It'll never work... I HATE YOU!
There's only one business where
that's no problem at all.
Reviewed 2003-01-12: I thought I had seen the future of movie musicals — a break with their past — when I was smitten with Baz Luhrmann's rousing Moulin Rouge! (2001). It was wonderfully old-fashioned, yet decked with modern pop tunes. It was cutting edge, risk-taking film style, yet it caught me up in its spirited earnestness. In olden days a glimpse of stocking was looked on as something shocking... then I saw Chicago. Now the bar may not have been raised, but a Rubicon has been crossed: I think the movie musical, so long missing from cinema screens, is back.
I don't think musicals get much better than Chicago. Sure, the story is an old one — Chicago has been a stage musical since 1975, with modern choreography by Bob Fosse illustrating a storyline as old as 1930s Chicago — but the pure, radiant energy on display here is what makes the show timeless. There's something about the ability of top-level actors to sing and dance as well that, at least for me, lifts them head and shoulders above the crowd. It was serendipitous to discover that Nicole Kidman and Ewan McGregor were so multitalented in Moulin Rouge!, but the three leads in Chicago practically leapt off the screen with their song and dance routines. Briefly, showgirl wannabee Roxie Hart (Renée Zellweger) has something in common with headliner Velma Kelly (Catherine Zeta-Jones): both killed their lovers and ended up in the slammer, where only tap-dancing lawyer Billy Flynn (Richard Gere) — "If Jesus Christ had lived in Chicago, and if he'd had $5,000, and had come to me, things would have turned out differently." — can get them off the murder rap. The prison matron, Mama Morton (Queen Latifah) is perfect as she belts out her signature song, "When You're Good to Mama."
C'mon babe, why don't we paint the town?
I'm gonna rouge my knees and roll my stockings down
Start the car, I know a whoopee spot
Where the gin is cold, but the piano's hot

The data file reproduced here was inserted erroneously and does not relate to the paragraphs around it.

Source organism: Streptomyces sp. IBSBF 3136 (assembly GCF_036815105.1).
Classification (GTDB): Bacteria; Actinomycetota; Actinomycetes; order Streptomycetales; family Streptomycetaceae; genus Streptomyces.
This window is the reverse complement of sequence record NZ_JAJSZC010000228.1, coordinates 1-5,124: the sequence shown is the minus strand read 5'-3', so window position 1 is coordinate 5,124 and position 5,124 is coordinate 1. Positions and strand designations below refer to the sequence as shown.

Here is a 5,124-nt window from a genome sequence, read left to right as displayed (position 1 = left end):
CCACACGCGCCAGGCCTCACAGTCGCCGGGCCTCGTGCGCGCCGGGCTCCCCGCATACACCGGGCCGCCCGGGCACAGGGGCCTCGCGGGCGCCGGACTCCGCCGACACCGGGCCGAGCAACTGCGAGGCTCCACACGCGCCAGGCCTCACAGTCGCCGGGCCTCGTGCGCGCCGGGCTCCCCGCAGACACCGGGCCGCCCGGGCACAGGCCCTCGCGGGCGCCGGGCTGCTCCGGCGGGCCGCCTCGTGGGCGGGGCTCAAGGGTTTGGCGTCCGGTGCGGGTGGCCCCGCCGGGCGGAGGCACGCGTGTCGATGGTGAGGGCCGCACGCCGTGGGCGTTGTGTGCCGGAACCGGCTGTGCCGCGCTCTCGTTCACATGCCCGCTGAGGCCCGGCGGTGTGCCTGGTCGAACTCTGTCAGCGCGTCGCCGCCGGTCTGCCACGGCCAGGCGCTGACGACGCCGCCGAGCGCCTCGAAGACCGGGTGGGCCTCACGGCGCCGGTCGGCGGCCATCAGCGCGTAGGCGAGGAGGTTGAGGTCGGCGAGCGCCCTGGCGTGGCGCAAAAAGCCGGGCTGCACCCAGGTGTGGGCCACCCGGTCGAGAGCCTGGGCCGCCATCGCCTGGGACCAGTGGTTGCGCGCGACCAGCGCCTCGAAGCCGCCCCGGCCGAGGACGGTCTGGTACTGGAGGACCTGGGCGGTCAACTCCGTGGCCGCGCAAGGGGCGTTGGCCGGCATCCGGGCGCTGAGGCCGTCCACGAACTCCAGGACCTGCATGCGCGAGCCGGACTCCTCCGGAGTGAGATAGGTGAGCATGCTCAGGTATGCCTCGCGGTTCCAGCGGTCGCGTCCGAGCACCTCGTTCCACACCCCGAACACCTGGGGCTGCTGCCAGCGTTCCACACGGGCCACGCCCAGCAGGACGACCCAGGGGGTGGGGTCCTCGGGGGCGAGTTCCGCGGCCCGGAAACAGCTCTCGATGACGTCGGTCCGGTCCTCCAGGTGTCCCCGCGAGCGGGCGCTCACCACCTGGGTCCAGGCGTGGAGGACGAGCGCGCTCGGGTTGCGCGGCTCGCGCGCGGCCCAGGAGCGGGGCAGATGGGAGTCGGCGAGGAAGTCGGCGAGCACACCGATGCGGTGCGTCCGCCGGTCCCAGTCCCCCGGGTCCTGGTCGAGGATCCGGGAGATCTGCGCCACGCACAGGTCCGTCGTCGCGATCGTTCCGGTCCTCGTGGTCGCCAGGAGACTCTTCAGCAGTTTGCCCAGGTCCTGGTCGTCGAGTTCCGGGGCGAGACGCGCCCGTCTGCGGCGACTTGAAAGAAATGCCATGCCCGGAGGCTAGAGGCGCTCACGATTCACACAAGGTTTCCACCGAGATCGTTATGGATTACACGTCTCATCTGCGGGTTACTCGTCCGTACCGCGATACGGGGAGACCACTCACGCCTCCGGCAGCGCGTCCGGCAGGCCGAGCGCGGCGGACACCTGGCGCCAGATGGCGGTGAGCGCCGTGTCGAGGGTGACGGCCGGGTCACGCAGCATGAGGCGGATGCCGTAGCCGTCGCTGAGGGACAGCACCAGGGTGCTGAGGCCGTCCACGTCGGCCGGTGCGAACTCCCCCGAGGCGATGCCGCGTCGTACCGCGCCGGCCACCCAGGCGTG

It's just a noisy hall where there's a nightly brawl
And all that jazz!
It's no surprise that R&B; singer Queen Latifah can vocalize. What gives my heart a lift is that three otherwise talented actors — if you can believe the end credits — managed to do their own singing and dancing. Only Zellweger and Gere are novices; Zeta-Jones began her career as a dancer on the London stage and she dazzles in her numbers as Velma. Roxie's performances appear to take place in her head, when they're not in the courtroom, until her final duet with Velma, and Zellweger (looking as thin as Bridget Jones was plump) holds her own next to the pros. When Billy defends Roxie against the murder charge in court, and suffers a reverse of fortune, what can a lawyer do but... tap-dance? Literally! Gere is more energetic in Chicago than I've seen him in a long time; often he gives the look of boredom or detachment from his roles, as he did in the otherwise excellent Unfaithful, but this film must have caught his interest. Either that, or director Rob Marshall showed him reviews of Dr. T & the Women.
Renée Zellweger and Richard Gere
I don't care about expensive things
Cashmere coats, diamond rings
Don't mean a thing
I don't care for wearin' silk cravats
Ruby studs, satin spats
Don't mean a thing
All I care bout is love
There were delightful supporting performances from Taye Diggs as the Bandleader and John C. Reilly as Roxie's hapless husband, Amos Hart — Amos, usually called "Andy" when addressed by Billy, sings about his inconsequentiality in a funny number called "Mr. Cellophane." "A flash of leg, the taste of gin, the smell of corruption, and things that go bump in the night," says the promotional tagline. "Anywhere else it would be a crime, but this is Chicago." It would be a crime to miss this show!
Want to comment on this review? Send me an e-mail!